Potential alternative to FMT in bacteria may restore gut microbiome
Researchers discovered a group of bacterial species and strains that may be used as an alternative to fecal microbiota transplantation to restore a patient’s gut microbiome, according to a study in Nature Microbiology.
“This study is another step in the evolution of FMT. The field is moving away from FMT and toward defined consortium of microbes that can restore a function of the gut microbiome that was lost — either from an antibiotic or from some disease state,” Ari Grinspan, MD, associate professor of medicine, division of gastroenterology, Icahn School of Medicine at Mount Sinai, told Healio Gastroenterology. “Engraftment of donor microbes into the recipient appears to be an important factor in determining whether or not the therapy will be effective. This study shows that long-term engraftment is achievable with a single dose of FMT.”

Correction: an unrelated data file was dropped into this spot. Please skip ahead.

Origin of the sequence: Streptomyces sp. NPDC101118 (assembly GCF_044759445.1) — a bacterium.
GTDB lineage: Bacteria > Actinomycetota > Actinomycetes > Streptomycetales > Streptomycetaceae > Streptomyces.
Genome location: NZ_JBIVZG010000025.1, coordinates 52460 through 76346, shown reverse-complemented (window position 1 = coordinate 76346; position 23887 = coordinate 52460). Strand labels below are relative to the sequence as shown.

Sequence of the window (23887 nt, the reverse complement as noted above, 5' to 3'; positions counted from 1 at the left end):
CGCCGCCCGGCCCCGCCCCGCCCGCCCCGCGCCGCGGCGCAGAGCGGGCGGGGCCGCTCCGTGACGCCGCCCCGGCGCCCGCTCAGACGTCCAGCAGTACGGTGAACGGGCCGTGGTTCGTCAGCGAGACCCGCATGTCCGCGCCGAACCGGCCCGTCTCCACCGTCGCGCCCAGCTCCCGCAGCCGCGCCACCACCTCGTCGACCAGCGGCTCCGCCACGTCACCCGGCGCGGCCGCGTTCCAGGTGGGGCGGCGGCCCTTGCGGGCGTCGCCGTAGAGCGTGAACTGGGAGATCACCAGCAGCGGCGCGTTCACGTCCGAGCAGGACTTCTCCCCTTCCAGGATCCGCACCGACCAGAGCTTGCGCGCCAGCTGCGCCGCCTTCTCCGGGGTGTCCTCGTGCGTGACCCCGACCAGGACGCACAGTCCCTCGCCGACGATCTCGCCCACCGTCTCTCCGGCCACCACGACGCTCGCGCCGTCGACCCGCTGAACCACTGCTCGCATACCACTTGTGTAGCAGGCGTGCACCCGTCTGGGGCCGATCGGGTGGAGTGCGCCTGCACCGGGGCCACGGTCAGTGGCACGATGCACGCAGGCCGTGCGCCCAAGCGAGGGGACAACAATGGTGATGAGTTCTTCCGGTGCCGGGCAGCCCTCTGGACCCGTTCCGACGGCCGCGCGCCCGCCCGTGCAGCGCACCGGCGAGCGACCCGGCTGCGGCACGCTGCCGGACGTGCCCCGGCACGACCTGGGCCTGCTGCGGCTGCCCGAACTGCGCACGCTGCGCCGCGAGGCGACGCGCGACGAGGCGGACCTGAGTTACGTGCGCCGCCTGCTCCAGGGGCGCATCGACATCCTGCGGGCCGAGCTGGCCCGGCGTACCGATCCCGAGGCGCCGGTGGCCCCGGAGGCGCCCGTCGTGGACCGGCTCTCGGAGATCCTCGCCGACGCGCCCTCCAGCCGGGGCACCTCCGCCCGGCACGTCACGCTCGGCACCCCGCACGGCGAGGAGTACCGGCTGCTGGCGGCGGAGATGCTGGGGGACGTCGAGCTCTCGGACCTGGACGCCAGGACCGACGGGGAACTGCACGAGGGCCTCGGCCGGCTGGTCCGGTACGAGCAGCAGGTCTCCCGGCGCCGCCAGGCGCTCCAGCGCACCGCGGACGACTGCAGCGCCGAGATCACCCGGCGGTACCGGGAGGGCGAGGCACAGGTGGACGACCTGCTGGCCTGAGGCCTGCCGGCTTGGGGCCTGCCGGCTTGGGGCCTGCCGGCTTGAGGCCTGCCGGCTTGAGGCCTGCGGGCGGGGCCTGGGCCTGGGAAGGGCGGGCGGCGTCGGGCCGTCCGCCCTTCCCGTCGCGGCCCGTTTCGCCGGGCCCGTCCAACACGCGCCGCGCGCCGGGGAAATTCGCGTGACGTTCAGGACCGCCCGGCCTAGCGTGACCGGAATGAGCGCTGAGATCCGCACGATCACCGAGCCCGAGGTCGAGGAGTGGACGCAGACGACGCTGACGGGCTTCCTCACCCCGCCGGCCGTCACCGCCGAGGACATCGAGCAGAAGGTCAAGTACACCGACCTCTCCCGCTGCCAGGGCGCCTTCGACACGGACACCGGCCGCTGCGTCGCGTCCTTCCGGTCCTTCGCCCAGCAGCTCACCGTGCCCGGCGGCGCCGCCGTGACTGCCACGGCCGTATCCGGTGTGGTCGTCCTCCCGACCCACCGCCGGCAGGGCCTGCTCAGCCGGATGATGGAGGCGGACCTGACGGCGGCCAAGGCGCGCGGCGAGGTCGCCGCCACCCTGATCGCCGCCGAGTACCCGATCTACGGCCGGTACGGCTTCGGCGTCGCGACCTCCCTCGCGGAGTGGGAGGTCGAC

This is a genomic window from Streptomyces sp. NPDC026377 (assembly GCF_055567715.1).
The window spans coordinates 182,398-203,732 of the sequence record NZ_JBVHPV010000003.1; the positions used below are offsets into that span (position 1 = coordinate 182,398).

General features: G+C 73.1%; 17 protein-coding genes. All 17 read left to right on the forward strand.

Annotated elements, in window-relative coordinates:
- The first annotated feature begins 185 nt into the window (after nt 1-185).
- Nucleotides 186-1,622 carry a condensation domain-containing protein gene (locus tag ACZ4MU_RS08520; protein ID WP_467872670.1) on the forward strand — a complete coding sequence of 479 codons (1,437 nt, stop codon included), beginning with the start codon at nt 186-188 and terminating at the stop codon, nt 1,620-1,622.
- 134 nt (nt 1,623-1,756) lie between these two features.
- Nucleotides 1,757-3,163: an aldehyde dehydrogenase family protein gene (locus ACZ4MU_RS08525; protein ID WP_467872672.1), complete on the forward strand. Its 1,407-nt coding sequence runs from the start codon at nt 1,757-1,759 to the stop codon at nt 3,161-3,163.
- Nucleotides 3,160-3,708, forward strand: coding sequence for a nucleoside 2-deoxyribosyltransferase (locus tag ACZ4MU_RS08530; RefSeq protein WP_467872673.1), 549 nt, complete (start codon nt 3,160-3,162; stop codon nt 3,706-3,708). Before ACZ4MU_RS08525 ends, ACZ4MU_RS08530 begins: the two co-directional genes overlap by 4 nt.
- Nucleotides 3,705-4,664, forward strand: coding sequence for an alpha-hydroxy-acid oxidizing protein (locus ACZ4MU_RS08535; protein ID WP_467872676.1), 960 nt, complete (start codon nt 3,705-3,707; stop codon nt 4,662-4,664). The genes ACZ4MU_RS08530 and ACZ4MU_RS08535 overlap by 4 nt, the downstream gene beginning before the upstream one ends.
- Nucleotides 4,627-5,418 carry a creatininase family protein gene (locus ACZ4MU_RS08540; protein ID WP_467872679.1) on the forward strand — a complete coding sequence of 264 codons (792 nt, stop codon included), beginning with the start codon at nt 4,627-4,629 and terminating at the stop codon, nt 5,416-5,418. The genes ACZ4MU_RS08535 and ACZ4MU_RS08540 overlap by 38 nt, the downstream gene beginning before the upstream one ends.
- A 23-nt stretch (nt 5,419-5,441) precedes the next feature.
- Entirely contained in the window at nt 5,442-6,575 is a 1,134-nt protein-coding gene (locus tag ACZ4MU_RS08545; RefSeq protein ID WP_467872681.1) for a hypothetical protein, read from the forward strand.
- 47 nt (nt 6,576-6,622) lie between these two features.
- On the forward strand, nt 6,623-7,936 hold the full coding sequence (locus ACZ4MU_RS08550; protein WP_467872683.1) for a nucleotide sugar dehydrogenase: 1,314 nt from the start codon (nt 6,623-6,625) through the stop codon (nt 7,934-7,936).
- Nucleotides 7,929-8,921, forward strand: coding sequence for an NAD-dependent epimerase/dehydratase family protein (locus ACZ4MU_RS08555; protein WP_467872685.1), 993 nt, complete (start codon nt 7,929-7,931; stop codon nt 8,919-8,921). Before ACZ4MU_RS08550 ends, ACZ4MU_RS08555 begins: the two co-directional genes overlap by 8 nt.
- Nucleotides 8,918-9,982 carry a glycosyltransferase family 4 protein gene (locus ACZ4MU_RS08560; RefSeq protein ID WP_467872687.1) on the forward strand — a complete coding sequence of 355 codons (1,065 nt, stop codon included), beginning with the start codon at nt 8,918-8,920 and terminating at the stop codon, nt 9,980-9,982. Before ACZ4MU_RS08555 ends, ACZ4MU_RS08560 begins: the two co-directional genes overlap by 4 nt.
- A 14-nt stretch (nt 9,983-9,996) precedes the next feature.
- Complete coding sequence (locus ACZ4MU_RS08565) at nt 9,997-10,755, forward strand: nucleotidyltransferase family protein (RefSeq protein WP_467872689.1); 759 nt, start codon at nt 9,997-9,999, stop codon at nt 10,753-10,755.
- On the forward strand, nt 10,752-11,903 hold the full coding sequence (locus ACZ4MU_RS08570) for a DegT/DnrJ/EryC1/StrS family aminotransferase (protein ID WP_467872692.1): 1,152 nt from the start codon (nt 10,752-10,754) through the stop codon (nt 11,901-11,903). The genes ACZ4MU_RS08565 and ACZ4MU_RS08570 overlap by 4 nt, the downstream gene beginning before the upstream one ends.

Jeremiah Faith, PhD, Grinspan and colleagues collected 1,008 bacterial strains that were cultured from fecal samples of 22 FMT donors and recipients. They developed Strainer, a statistical approach to detect and track bacterial strains from metagenomic sequencing data using strain collection combined with metagenomic sequencing data from these samples. Strainer was applied to a cohort of 13 recurrent Clostridium difficile infection FMT recipients and used to detect stable engraftment of 71% of donor microbiota strains in recipients up to 5 years after FMT.
Results showed FMT eliminated 80% of recipient gut bacterial strains before FMT. Grinspan and colleagues noted post-FMT strains persisted up to 5 years later, along with environmentally acquired strains.
After the initial and repeat FMT, researchers noted the qualification of donor bacterial strain engraftment in recipients independently explain clinical outcomes.
“The next step in our research is to see if a defined cocktail of the bacteria that transferred most frequently by fecal microbiota transplantation can be manufactured in the laboratory and used to treat recurrent C. difficile infection as a replacement to the costly, time-consuming job of finding human donors whose stool passes numerous safety screens, and an alternative to the messy process of blending their stool into a slurry,” Faith, associate professor, Precision Immunology Institute and Icahn School of Medicine at Mount Sinai, department of genetics and genomic sciences, told Healio Gastroenterology.